Sweeney Submits to a ‘Red Wave’

Sweeney

TRENTON- You could tell Steve Sweeney didn’t want to be here. Who could blame him?

Eight days after Election Day, the now lame-duck Senate President arrived at his concession press event in the Statehouse Annex at 12:59 p.m., a minute early. He proceeded to read a statement with little visible emotion.

He was done at 1:08 p.m.

With that, Sweeney began walking away, but then agreed – a bit reluctantly, it seemed – to answer “two questions.” That was it, just two.

One was, “What happened?”

Just how did a Republican truck driver by the name of Ed Durr beat the second most powerful politician in New Jersey?

“It was a red wave,” Sweeney said.

To be sure, Sweeney’s south Jersey district is far from a liberal bastion. Sweeney, himself, is a conservative Democrat.

But with Republican turnout exceeding expectations and many Dems not bothering to vote, none of that seemed to matter. Sweeney was “toast,” as the saying goes. As were the district’s two Democratic Assembly members.

What’s next?

Another run for office?

Sweeney didn’t specifically say that, but he gave the impression, there’ll be more press conferences to come. No, this wasn’t a Dick Nixon moment.

“I will be speaking from a different podium, but I promise you: I will be just as loud and just as forceful a voice for change,” he said.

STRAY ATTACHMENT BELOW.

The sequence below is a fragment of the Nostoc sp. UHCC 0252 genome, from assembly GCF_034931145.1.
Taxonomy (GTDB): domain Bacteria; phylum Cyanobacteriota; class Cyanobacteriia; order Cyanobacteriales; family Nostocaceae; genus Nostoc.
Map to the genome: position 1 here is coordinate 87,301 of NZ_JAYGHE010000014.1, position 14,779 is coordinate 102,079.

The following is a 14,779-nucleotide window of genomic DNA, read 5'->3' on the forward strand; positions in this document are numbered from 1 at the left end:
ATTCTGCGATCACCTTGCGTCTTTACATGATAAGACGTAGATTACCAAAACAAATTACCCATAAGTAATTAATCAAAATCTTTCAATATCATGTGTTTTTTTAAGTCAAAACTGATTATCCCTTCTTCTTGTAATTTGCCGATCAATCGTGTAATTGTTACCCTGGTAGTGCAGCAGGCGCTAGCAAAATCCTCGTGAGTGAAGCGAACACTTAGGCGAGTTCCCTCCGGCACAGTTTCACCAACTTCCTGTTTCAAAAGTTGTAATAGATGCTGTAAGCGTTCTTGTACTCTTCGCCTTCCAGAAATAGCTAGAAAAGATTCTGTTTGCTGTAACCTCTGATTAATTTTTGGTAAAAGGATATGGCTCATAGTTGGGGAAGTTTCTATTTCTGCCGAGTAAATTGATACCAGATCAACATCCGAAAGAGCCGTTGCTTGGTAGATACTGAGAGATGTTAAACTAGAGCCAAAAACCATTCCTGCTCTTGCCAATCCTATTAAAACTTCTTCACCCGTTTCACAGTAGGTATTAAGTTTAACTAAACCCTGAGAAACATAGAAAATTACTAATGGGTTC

In his speech, Sweeney said he accepted the results and that, “I want to congratulate Mr. Durr and wish him the best of luck.”

He reminded his listeners that he got into politics when his daughter was born premature and with developmental disabilities.

It was that experience, he said, that prompted him to support legislation to help the disabled community and paid family leave.

As Congress continues to fight over a federal guarantee of paid family leave, it’s worth remembering that the benefit was established in New Jersey years ago.

Sweeney then ran down the highlights of his career and what he sees as his accomplishments.

He spoke about saving Salem County’s three nuclear plants, promoting the offshore wind industry, turning Rowan University into a “first class” institution, enacting a $15 an hour minimum wage and legalizing pot.

And then, “It took 20 years and bitter battles, but we stabilized a state pension system that was veering toward bankruptcy and saved billions of dollars in healthcare and prescription benefit costs.”

Sweeney’s departure has prompted the usual number of praiseworthy statements from many of his fellow politicians.

That’s to be expected. But it also can be premature.

Given the fact, his almost perfunctory address was devoid of any emotion, you got the impression it was no farewell.

The guess here is that Sweeney has no plans to quit politics. The question is, what’s his next move?

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